PROTECTIVE WATERFRONT STRUCTURES
Seawall. A seawall is a soil retaining or armoring structure whose
purpose is to defend a shoreline against wave attack. It differs from a
breakwater in its capacity as a soil retention structure. Seawalls are forms
of shore protection and are not intended for use as berthing facilities
(refer to NAVFAC DM-26.2, Coastal Protection).
Bulkhead. A bulkhead is a soil retaining wall structure comprised
of vertically-spanning sheet piles or other flexural members. Bulkheads
derive their stability through mobilization of passive earth pressures between
the mudline and embedded tip, and, in most cases, from a lateral restraint
system installed between Mean Low Water (MLW) and top of the wall top.
Bulkheads are installed to establish and maintain elevated grades along
shorelines in relatively sheltered areas not subject to appreciable wave
attack, and are commonly used as berthing facilities.
Quaywall. A quaywall is a gravity wall structure having the dual
function of providing shore protection against light to moderate wave attack
and a berthing face for ships. Its function is similar to a bulkhead but
should be chosen when overall height requirements or wave environment severity
exceed the practical capabilities of typical bulkhead constructions.
Quaywalls differ from bulkheads and wall-type seawalls in that they do not
necessarily retain a soil backfill.
Selection of Type of Facility. The boundaries of functional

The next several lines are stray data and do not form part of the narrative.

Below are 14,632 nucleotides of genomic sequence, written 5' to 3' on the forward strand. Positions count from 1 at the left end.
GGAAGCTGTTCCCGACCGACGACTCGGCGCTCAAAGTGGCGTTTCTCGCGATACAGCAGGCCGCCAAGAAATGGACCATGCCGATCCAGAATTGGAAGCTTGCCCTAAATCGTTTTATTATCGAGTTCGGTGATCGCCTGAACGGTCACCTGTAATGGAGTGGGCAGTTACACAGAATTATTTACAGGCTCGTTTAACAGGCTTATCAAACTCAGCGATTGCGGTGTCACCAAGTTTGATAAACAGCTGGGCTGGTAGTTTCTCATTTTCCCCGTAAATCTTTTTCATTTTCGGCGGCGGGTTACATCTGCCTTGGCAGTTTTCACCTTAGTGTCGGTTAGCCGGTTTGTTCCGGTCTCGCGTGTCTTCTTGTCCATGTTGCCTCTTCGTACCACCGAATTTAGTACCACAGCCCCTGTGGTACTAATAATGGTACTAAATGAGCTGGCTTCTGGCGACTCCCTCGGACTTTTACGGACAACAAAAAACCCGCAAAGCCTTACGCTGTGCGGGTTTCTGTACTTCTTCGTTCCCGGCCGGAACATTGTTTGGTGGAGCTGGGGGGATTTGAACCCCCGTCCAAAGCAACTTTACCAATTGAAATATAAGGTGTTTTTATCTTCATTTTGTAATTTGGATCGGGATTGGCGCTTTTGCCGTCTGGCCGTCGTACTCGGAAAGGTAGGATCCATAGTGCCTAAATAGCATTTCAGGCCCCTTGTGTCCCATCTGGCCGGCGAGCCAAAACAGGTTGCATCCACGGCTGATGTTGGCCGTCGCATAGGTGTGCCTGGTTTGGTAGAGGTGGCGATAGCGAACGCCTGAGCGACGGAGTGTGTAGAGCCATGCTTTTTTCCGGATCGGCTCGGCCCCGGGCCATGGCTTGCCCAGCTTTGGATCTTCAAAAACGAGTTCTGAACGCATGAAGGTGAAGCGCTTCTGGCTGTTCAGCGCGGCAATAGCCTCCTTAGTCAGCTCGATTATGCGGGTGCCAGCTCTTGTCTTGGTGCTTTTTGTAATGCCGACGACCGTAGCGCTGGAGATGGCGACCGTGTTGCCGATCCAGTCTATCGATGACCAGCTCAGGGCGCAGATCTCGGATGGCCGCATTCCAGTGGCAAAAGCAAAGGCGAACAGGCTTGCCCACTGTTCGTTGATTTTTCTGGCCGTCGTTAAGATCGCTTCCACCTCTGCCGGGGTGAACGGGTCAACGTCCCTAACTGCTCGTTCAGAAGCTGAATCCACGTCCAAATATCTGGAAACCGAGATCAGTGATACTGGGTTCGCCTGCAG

application between basic structure types are not well defined. Within the
general definitions of each, there exists a wide variety of construction types
and techniques, resulting in considerable overlap in wave resistance capacity
and applicability. In general, selection among the basic forms for a
particular application depends upon the severity of the wave environment, the
physical requirements of the berth of the ship, if applicable, and the
relative construction costs associated with each in the geographic area under
Bulkheads vs. Seawalls. The terms "bulkhead" and "seawall" are
frequently and inappropriately interchanged, and bulkheads are sometimes
installed to serve as seawalls. The forces imposed by breaking or broken
waves can be considerable and can prove to be irresistible to the flexible,
multi-jointed sheet element construction inherent to bulkheads.
Seawalls are required along exposed shorelines subject to attack by
wave spectra defined by significant wave heights of 5 ft (1.52 m) or more.
For shorelines exposed to lesser degrees of wave action, the decision between
seawall and bulkhead construction will be based upon economics and land-use
considerations. Where maximization of waterfront real estate is required,
the vertical-wall construction of bulkheads is preferable. The finished grade
elevation of the retained backfill can be established at or above the extreme
high water line, and maintained immediately up to the shoreline. Where
development of the waterfront is not anticipated and the lateral extent
required by revetment or rubble-mound types of seawalls is acceptable, these
typed should be considered.